Beef Magazine is part of the Informa Markets Division of Informa PLC

This site is operated by a business or businesses owned by Informa PLC and all copyright resides with them. Informa PLC's registered office is 5 Howick Place, London SW1P 1WG. Registered in England and Wales. Number 8860726.

Landowners choosing conservation

With Wyoming feeling the effects of the economic downturn, some landowners are looking at their options for the future.

Landowners choosing conservation

With Wyoming feeling the effects of the economic downturn, some landowners are looking at their options for the future.

The population is growing, and a lot more people are expanding into Wyoming’s open space, but not all ranchers or farmers are ready to sell their land for development. In many cases, they are placing their land in conservation easements for future generations.

According to the Wyoming Stock Growers Agricultural Land Trust, conservation easements are voluntary agreements that limit the amount and type of development that can occur on a property in order to preserve its productive capacity and open character. Landowners continue to retain title to the property and all other rights of property ownership. Once development rights have been donated or sold, it is typically “in perpetuity,” which means that the land can never be developed for housing. WSGALT has 41 easements and protects more than 108,000 acres in 13 Wyoming counties.

Pam Dewell, executive director of WSGALT in Cheyenne, Wyo., says “We continue to see an increase in the amount of purchased easements that has remained constant over the past year.” The areas that have seen the most significant growth in conservation easements are Carbon County and the Meeteetse area.

The value of land for a conservation easement is determined by an independent appraiser. “Even with the economic turmoil, we have not seen a decline in the basic value of land,” claims Dewell. Since WSGALT is funded by public sources, the group cannot pay above the appraised price, but there are no limits to the amount of acreage they will pay for a conservation easement.

Key Points

• Land trust has seen an increase in purchased conservation easements.

• Wyoming has 41 easements and protects more than 108,000 acres in 13 counties.

• Conservation easements can help with estate planning.

Conservation easements

The land put into a conservation easements is usually done so for estate planning. Although not a topic that many want to discuss, it is essential if the rancher or farmer wants to ensure the land is passed down from one generation to the next. The University of Wyoming published a Wyoming Reclamation and Restoration Center brochure to help ranchers and farmers plan for their future. As part of the brochure, Glenn Pauley from WSGALT and C. Timothy Linstrom, an attorney, talk about the benefits of conservation easements.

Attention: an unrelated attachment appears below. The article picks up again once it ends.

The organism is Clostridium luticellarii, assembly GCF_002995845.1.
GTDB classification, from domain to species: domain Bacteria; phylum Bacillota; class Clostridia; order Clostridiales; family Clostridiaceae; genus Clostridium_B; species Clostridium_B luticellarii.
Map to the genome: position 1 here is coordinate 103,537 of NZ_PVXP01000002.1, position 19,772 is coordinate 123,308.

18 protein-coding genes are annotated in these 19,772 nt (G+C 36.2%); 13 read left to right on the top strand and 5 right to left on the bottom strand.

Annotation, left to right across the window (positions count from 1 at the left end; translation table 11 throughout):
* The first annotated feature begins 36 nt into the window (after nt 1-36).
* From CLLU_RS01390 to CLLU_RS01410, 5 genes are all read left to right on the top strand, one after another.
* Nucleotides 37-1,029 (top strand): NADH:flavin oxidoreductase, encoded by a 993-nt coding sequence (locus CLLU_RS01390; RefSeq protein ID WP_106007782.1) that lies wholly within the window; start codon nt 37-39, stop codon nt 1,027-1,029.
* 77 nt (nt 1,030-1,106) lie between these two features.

There are several different options when it comes to putting land into an easement, and it is up to the ranchers or farmers to decide what is best for them. “In the right circumstances, conservation easements can be a very effective and a relatively simple estate planning tool. In cases in which ranch property is the primary asset, conservation easements can reduce ranch values to levels that can substantially reduce, or eliminate, the estate tax entirely,” says Pauley.

“Conservation easements can also assist in transferring a ranch to heirs during the owner’s lifetime. In 2006, the maximum value that a person could give to a child without any gift tax consequences was $12,000 per year or $24,000 for a married couple. A conservation easement can allow parents to pass on the family ranch to their children much more quickly. This is by increasing the amount of acreage that can be conveyed with each gift because the conservation easement will reduce the value of each acre gifted.”

Conservation easements ensure that land will be available for future generations to enjoy. As the population continues to grow and people expand into Wyoming’s open spaces, conservation easements are a way to guarantee that open space.

Robinson writes from Laramie, Wyo.

This article published in the January, 2010 edition of WESTERN FARMER-STOCKMAN.

All rights reserved. Copyright Farm Progress Cos. 2010.

Hide comments


  • Allowed HTML tags: <em> <strong> <blockquote> <br> <p>

Plain text

  • No HTML tags allowed.
  • Web page addresses and e-mail addresses turn into links automatically.
  • Lines and paragraphs break automatically.